“I started slow but I broke him down at the end. The guy couldn’t even stand at the end at the end of the round, but I did my best. I thought I had it, the guy was falling. I had him out-pointed, he couldn’t even stand. I dominated the ring,” Estrada said. “I showed the people I wanted it more. I did all I can.”

Molina could not find his rhythm in his third round match-up with Saunders and fell behind by a slim 3-2 margin after the first. Both boxers doubled their point total in the second stanza but Molina managed to keep the bout close and trailed 6-4 at the halfway mark of the bout. Yet Saunders took over in the third, building up a 17-9 advantage with three late points. Molina came out aggressively in the fourth round, pressing the action and landing several shots as well as giving Saunders a standing eight count. Yet he couldn’t make a dent in his deficit and he dropped the 24-12 final decision.

“I just kept chasing, every time I came in, he kept getting me with a hook. I guess that’s where he was getting all his points. I was to tense in there, I should have been more relaxed,” Molina said. "“I’m very disappointed. I came here to qualify and to get that gold medal and I didn’t even qualify so now I have to go to Trinidad to qualify there.”

Light flyweight Luis Yanez (Duncanville, Texas) and flyweight Rau’shee Warren (Cincinnati, Ohio) will compete in afternoon action on Wednesday with Yanez facing Australia’s Stephen Sutherland and Warren battling the Philippines’ Violito Payla. Welterweight Demetrius Andrade and super heavyweight Michael Hunter will take the ring in the evening session, taking on Magomed Nurundinov of Belarus and Iran’s Jasem Delavari respectively.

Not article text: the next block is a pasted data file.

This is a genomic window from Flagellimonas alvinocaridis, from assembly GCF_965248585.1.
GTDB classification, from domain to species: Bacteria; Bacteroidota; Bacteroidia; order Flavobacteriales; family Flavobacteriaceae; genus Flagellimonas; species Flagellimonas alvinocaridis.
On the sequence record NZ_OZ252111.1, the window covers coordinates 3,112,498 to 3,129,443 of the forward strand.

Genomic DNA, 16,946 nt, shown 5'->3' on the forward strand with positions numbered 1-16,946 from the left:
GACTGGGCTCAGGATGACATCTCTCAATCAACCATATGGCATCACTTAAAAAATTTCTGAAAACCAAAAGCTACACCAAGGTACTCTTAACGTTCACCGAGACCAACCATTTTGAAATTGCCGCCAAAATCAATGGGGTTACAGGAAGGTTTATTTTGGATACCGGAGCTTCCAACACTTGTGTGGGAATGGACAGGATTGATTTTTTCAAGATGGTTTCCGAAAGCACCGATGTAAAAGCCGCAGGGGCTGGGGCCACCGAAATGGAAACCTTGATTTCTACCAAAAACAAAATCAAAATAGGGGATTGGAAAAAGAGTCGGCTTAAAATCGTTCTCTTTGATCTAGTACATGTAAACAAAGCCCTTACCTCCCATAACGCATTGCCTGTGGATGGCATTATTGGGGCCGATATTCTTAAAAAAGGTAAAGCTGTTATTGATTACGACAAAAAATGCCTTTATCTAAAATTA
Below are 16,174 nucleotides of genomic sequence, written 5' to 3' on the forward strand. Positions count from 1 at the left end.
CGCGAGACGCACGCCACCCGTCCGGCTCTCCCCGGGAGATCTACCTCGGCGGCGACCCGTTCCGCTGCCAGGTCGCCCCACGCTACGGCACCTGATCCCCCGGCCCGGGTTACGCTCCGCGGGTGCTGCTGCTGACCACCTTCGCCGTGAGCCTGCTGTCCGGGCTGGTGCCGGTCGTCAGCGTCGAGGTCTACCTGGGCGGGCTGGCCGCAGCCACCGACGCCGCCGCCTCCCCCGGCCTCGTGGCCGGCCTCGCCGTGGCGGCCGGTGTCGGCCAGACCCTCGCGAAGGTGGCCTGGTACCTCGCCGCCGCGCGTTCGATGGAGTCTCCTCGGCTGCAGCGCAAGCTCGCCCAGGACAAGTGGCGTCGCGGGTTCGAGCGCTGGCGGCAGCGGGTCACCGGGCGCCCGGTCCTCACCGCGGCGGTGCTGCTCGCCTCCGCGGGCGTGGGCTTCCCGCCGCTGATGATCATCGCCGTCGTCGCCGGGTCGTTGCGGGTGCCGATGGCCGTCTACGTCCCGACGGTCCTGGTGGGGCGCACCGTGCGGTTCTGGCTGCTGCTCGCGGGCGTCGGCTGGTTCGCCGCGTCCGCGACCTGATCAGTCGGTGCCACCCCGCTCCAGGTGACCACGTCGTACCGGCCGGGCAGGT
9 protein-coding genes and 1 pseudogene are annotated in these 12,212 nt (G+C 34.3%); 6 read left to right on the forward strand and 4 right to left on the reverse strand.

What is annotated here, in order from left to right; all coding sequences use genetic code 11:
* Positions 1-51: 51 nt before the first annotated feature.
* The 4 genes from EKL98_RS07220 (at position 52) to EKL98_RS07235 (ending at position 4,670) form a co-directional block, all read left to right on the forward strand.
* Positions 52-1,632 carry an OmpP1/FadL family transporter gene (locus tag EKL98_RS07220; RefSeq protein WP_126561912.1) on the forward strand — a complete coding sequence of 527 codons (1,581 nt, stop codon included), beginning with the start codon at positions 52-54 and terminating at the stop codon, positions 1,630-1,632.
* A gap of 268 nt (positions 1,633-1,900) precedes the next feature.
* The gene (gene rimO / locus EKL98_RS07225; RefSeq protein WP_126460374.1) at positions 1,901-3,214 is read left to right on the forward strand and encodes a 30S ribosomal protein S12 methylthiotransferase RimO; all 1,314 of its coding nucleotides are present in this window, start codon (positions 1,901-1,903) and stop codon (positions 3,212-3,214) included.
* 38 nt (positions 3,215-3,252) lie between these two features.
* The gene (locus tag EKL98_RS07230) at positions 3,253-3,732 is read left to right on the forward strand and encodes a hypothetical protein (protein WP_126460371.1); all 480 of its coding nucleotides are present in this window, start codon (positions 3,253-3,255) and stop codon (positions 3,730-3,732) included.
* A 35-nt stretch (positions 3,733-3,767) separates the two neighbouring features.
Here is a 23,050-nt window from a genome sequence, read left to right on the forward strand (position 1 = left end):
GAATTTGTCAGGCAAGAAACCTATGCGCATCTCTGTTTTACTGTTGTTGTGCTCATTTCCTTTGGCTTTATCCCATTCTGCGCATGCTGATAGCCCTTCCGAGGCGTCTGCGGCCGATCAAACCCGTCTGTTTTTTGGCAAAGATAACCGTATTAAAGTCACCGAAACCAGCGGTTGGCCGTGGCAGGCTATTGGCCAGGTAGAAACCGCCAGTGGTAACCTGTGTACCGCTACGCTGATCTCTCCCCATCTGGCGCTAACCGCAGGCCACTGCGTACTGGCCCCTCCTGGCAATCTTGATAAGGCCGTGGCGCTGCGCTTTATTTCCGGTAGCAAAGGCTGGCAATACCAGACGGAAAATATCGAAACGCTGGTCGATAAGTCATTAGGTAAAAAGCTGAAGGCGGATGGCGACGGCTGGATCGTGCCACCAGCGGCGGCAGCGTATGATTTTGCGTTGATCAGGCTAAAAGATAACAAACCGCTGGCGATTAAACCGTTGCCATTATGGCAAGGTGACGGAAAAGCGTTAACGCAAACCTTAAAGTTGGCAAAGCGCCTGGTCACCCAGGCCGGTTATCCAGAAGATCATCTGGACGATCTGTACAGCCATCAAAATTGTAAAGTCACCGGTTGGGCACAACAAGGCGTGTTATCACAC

Javier Molina quotes“I learned to stay more relaxed, don’t let myself get nervous and tensed up in there.”

“It was a pretty good learning experience, I won two fights up here and I lost my third one and it was a good learning experience.”

“I just couldn’t stay lose up there, I was too tense and I felt like I was pushing all my punches. I couldn’t really let my punches go. I don’t know why, I probably let everything with qualifying for the Olympics get to me a little.”

“We’re all a team, we all want each other to do well and qualify. I’m very confident that I’ll get in, I just wish that I couldn’t have gotten in on the first one.”

Shawn Estrada quotes

“I thought I won that fight, but I kept my composure. I did my job and the judges did their job. I’m just glad to be here, it’s an honor to box in the World Championships. I thank God for this opportunity but I thought I pulled off the win. It happens, its boxing.”

“I had him dropped, I dropped him a couple times. I don’t know what more the judges want from me, I thought I did an excellent job. I’m happy just to be here. I’m a proud American to box for America. I did my best.”

“It’s really disappointing, I worked so hard to come up here. Even though, I lost I’m going to come back, they are still going to see my Olympics.”

“I gained experience and a wake up call. I need to dominate the first round.”

“I’m going to be a stronger boxer and more focused at the next qualifier. I made a big name, the German was no pushover, I fought Japan and Israel. You can ask any country and they will always remember me. I made a mark here and they are going to have to deal with me, I’m coming.”

“I’ll make it to the Olympics.”

Article posted on 30.10.2007